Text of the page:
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Tucson Weekly Murderous Memories

Sinclair Browning's Apache P.I. Unearths Another Tucson Crime Scene In 'The Sporting Club.'

By Christine Wald-Hopkins

FEBRUARY 7, 2000: 

The Sporting Club by Sinclair Browning (Bantam Books). Paper, $5.50.

ONE OF THE most appealing aspects of this new book by Tucson writer Sinclair Browning is that by the end, her central character is suitably convincing that you feel you, too, could pull a Laz-Z-Boy up to the fire and wash down a package of Twinkies with a glass of merlot...and enjoy it.

The Sporting Club is Browning's second mystery. In The Last Song Dogs, published last year, Twinkie-scarfing private investigator Trade Ellis was hired by a couple of her former high-school classmates because, leading up to their 25th reunion, someone was killing off the old Javelina High School cheerleaders (admittedly, the unrealized ambition of many). Set in and around Tucson, in all it was a tantalizing mystery as well as a satisfying and gently sadistic post-high-school experience.

This time, Trade's client is a successful romance novelist plagued by recurring dreams of seemingly repressed childhood memories. These memories involve picnics with family and friends, a body in a box, and flashes of the beating to death of a black man. Thirty years have passed, and these unwelcome tidings, which include the current (fictional) Mayor of Tucson, aren't jogging anyone else's family memories.

That, not to mention the dubious imagination of a woman who wears alabaster cowboy boots and creates characters based on the attributes of Fabio, means Trade has her work cut out for her.

The Sporting Club's strengths lie in Browning's ability to canvass character and colorful settings. Our part-Apache, forty-something heroine is a divorced English-lit major who runs the family ranch just north of Tucson. She has an ironic wit, a healthy self-effacing attitude, and a good seat in the saddle. She also has a 3/4-ton pickup named Priscilla, good friends, a potty-trained pig, and a yen for cholesterol.

Author Browning's personal experience serves her writing well. A self-described "dirty-shirt" cowgirl familiar with the Sonoran desert, Browning shoots her text with authenticity from her working ranch upbringing: Wanna win a team penning event? Don't draw the first run; the cattle are squirrely till they've been rounded up by another couple of teams. Wanna appreciate the delicate qualities of beefy mountain oysters? Drench 'em in cocktail sauce. Wanna avoid attack by a Doberman on guard (who wouldn't)? Seduce it; and don't look it in the eye.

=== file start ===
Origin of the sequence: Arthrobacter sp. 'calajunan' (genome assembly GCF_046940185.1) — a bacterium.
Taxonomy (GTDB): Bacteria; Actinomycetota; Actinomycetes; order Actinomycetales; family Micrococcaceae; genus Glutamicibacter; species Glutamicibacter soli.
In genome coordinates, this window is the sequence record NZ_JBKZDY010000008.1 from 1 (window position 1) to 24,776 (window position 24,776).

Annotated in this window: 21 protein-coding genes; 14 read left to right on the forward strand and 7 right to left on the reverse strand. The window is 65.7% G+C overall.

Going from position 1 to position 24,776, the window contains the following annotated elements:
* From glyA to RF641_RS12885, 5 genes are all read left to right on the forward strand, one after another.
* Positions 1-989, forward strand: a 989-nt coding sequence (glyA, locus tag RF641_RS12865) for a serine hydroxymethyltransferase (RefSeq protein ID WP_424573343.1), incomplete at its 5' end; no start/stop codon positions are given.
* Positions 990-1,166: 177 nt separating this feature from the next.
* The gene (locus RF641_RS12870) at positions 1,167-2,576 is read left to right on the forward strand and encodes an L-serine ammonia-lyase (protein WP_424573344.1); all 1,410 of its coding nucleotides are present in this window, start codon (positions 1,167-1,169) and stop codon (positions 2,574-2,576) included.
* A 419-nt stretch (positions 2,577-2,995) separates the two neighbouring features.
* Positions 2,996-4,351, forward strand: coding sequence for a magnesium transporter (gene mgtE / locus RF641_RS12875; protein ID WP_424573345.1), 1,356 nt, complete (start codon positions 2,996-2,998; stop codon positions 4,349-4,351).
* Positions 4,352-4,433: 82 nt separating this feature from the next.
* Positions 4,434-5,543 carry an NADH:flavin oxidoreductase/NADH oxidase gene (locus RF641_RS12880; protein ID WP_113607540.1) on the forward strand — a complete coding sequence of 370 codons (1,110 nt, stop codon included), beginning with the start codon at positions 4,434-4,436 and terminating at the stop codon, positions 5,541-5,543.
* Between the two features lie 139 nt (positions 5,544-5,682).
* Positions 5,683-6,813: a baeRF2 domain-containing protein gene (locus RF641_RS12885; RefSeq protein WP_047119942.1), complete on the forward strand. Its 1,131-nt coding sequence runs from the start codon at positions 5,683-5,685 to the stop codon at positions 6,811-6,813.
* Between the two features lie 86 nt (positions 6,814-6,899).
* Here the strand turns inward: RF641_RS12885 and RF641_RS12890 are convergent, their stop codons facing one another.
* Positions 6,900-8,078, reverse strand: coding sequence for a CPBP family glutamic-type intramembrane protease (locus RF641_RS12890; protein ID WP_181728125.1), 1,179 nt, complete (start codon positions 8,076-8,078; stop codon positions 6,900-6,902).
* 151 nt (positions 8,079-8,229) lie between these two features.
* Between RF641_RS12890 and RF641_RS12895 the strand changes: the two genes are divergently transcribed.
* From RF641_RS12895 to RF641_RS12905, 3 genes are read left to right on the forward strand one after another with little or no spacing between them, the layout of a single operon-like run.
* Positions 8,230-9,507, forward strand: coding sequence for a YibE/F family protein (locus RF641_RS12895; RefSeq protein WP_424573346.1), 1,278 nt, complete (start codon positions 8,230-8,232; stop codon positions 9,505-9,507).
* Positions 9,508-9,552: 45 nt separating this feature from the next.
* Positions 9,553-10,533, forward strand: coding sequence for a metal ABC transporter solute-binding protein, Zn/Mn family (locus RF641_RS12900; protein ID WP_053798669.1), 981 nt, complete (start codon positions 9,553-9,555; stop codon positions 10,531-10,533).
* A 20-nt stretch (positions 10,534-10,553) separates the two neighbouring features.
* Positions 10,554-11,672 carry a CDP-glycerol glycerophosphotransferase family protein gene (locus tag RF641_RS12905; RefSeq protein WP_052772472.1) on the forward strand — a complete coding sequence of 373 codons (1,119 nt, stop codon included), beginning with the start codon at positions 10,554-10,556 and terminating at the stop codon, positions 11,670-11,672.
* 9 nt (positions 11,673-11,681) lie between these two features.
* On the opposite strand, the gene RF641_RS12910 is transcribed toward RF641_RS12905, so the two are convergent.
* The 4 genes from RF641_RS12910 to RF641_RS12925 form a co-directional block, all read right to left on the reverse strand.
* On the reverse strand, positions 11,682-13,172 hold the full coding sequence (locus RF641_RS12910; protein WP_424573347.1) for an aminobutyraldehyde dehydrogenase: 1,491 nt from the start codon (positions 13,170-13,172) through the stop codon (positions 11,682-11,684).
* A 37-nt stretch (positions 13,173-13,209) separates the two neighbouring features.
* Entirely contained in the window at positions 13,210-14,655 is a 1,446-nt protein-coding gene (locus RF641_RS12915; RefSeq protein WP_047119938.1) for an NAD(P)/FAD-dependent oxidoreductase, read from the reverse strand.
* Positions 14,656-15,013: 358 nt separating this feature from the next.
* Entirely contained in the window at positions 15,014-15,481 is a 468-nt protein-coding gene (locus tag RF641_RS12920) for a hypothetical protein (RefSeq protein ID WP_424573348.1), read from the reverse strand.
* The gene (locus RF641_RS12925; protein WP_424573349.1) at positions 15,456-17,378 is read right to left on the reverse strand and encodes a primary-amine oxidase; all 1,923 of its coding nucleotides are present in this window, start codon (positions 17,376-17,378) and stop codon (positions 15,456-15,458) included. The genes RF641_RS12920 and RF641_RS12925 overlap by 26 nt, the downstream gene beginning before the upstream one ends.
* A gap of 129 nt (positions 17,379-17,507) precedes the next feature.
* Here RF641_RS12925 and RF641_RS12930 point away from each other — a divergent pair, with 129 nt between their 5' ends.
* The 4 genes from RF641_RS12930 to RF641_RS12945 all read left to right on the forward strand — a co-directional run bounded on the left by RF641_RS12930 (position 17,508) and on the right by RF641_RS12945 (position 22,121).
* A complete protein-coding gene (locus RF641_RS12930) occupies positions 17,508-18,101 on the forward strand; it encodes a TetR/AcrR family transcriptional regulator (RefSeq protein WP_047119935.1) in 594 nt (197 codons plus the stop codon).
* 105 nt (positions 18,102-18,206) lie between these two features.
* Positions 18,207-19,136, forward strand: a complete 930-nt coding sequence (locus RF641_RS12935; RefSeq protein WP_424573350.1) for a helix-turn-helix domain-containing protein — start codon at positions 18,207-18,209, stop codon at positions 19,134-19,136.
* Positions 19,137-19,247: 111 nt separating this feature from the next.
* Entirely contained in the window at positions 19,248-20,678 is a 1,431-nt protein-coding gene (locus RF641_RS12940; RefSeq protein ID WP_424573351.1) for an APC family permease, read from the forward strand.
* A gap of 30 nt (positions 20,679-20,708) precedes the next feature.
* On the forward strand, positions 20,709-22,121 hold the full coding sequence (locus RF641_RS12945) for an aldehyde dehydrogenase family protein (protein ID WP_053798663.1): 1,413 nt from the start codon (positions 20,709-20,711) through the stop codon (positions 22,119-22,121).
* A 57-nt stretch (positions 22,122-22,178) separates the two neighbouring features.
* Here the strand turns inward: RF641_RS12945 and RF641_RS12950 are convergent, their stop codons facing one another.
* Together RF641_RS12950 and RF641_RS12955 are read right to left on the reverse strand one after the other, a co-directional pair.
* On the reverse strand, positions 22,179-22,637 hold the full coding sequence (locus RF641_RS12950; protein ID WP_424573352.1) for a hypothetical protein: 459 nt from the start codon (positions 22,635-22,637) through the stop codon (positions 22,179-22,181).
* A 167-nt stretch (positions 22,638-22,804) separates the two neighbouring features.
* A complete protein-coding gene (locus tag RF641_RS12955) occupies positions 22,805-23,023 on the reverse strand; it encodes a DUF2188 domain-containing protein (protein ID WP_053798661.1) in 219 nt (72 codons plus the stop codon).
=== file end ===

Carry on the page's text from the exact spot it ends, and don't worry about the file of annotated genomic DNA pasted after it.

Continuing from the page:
Browning's settings -- panoramically drawn and explicitly accurate -- will certainly meet the greedy needs of regionally challenged readers. But they provide a little interactive reading for us locals, as well. Didn't a Kingsolver character also hang out where the romance writer rents her casita on the west side? There's a tempting, desert-developer alliteration in potential bad guy Dan Daglio's name. We're sure we've sat at the same El Charro table where Trade meets a county attorney; and (does this critic pass the test?), that is our favorite, free weekly rag Trade picks up to read over lunch.

The Sporting Club is set in November, and Browning excels in evoking desert ambiance: morning chill, the gradual warming as the sun rises; the casual animal life. She's specific with valley and hill terrain, informative but not pedantic about horse and cattle behavior.

Likewise, her cultural references ring true. They're neither invented nor cloyingly ethnic. Trade's medicine-woman grandmother lives in a government-issue, slump block rez house in San Carlos, but she has a wall of books; her cousin Bea is a television news anchor. The foreman's family is Spanglish-speaking Mexican-American, a detail Browning weaves in unobtrusively, shows enough respect for her audience not to translate every phrase.

As with many sophomore efforts, however, The Sporting Club falls short of its predecessor. This one's a little less spirited out of the chute, and unfortunately, considerably more predictable once it starts kicking up its heels. Trade's job in The Last Song Dogs involved finding a killer from a collection of suspects, leaving the reader in suspense until the end. Her challenge in The Sporting Club lies in testing the credibility of repressed memory and the success of unearthing old clues. The reader longs for more mystery in the mystery -- more red herrings and suspicious characters. Trade does do the dumb things P.I.'s are wont to do, like leave herself vulnerable to attack -- and these antics will keep you turning pages toward the end -- but even there the story takes a slightly implausible twist.

Browning is to be commended for her smart writing, lively voice, rich setting, and compelling heroine. With her penchant for ordering her chocolate pie before the meal, and her refreshing ability to live a seemingly full life without panting after romance, Ellis is like a friend you want to stay in touch with. Read 'em both, send copies to good friends gone away, and look forward to Browning's next book. Its seeds have already been planted.


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